At first it was your turn. You were handed a book of poems by a local author you had never read. You read aloud and then passed the book to the next person, also a novice to the poet, who read and passed the book, and so on. Then we made rules for each poem, had fun—yes fun—with it. Free wine and cookies were served, the bookstore closed and we walked out and onto Valencia. It was windy, but just, and just dark. The moon was nearly full.
Poems written in, and smuggled out of, a WWII labor camp and recently translated into English for the first time were read aloud during lunch hour. We looked at pictures of the sisters who wrote them and wondered about the purpose of poetry. “All of her poems were written during the war,” said poet and translator Fanny Howe, “and in one she described their content as ‘nothing more than desire for help or revenge.'”
“Suffering is precious and personal,” she went on. “Some might even say that it holds up the heavens with its radiance. How a person manages their suffering and how it is managed by others is often surprising. Some people never speak of it and some never give it away. Some hold it tight and some drop it on the ground and run.” This week we took the suffering of a friend and made it communal. We donated skills, goods and services to support her. Others postponed their event so we could join them. It was a late Saturday night, a little bit sprawling, but as I walked down the same stretch of Valencia I’d traversed a week before I felt a bit stronger. And maybe a little taller.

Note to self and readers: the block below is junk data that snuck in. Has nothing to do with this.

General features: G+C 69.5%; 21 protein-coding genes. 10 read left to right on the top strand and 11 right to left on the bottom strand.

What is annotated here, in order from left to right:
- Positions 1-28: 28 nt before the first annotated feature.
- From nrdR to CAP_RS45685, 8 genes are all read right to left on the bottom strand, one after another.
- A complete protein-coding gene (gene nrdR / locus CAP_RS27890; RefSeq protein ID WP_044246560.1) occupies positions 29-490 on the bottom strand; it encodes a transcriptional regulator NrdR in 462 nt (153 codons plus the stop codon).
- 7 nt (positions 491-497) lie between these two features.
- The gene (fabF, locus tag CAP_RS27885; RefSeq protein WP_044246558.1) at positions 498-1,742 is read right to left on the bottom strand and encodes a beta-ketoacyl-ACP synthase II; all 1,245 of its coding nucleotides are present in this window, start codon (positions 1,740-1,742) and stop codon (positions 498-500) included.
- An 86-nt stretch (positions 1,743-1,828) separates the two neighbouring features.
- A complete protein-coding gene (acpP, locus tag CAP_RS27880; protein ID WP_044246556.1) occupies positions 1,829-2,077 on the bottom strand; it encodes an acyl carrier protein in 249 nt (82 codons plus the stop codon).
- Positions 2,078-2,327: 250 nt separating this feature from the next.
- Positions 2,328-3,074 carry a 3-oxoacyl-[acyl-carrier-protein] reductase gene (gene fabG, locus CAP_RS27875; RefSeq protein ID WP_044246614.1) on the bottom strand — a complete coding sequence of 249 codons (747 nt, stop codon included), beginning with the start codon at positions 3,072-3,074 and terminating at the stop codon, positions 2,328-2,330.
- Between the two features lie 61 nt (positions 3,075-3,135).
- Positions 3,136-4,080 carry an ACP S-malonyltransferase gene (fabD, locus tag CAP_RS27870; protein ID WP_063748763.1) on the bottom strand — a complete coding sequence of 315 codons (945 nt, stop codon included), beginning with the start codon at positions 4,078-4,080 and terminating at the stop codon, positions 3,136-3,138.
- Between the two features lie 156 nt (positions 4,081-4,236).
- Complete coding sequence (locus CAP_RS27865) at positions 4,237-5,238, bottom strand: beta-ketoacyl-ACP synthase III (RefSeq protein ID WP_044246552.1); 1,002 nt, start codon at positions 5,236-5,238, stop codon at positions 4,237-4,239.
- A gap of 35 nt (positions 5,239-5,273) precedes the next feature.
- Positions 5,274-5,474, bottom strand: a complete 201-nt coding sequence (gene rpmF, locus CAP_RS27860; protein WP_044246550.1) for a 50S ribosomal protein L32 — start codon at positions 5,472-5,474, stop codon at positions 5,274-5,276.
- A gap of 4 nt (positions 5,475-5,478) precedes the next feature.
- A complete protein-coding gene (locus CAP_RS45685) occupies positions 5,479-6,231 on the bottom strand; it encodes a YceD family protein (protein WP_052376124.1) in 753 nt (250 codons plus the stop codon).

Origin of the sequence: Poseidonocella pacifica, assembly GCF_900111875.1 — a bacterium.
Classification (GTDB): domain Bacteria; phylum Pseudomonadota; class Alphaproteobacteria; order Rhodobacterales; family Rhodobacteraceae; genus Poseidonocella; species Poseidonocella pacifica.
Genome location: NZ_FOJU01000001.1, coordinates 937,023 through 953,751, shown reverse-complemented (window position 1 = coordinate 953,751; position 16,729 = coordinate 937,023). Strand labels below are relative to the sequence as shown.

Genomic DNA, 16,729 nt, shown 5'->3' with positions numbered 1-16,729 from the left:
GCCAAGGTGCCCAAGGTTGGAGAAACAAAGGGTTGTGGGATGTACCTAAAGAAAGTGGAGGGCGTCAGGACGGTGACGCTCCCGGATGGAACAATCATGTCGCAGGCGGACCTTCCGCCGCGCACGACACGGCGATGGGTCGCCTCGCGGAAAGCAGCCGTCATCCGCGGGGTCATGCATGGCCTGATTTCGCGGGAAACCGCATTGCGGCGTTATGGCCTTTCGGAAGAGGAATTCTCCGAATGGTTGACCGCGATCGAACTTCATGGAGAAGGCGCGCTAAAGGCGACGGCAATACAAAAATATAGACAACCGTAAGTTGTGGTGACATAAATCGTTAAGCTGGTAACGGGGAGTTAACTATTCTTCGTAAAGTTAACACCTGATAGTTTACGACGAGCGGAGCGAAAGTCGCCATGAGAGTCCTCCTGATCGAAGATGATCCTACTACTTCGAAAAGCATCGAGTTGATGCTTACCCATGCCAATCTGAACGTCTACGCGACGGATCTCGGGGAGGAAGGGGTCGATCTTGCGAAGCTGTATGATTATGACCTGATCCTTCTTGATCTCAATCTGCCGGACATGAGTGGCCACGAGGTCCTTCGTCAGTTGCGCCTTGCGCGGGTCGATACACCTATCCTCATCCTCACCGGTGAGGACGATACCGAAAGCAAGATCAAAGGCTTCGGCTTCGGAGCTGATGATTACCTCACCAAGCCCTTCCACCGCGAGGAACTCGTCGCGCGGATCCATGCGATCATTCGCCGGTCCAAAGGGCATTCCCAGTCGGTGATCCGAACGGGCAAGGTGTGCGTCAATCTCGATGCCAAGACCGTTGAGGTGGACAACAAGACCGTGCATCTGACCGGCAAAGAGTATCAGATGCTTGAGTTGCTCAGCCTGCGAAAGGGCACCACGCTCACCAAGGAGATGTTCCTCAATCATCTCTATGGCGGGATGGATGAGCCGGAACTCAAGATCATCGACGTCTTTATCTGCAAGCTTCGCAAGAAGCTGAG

“I spread out the English versions that they sent me, and the Polish originals beside them, and at first I experienced the Polish as crooked and incomplete, like organisms still evolving, or as little figures adapting to the light and paper that was now their habitat. Many times I examined them like microscopic species, hoping that I could see relationships between letters that would stir up a recognizable activity. This way I hoped that the Polish language would remind me of something somewhere in my brain. I did see letters that echoed each other. But in the end I was faced with the problem of two languages with very different sounds and implications, and two sisters with very different personalities.”
Grandfather advised me: Learn a trade
I learned to sit at desk and condense
No layoff from this condensery
The readings went on for a long time but the crowd was attentive, engaged to the end (poetry). Meanwhile, across the bay, some shared new mythologies to reinstall our geography with life.
None of this is to mention Cassandra Gorgeous at InisdeStoryTime, Tamim Ansary and Camille Dungy together at The Rumpus, Erika Lopez at Lyrics & Dirges, Michelle Tea‘s “love hangover” from the RADAR Spectacle fundraiser, and stargazing at the public library with Mary Roach!
Did you see what’s going on this week?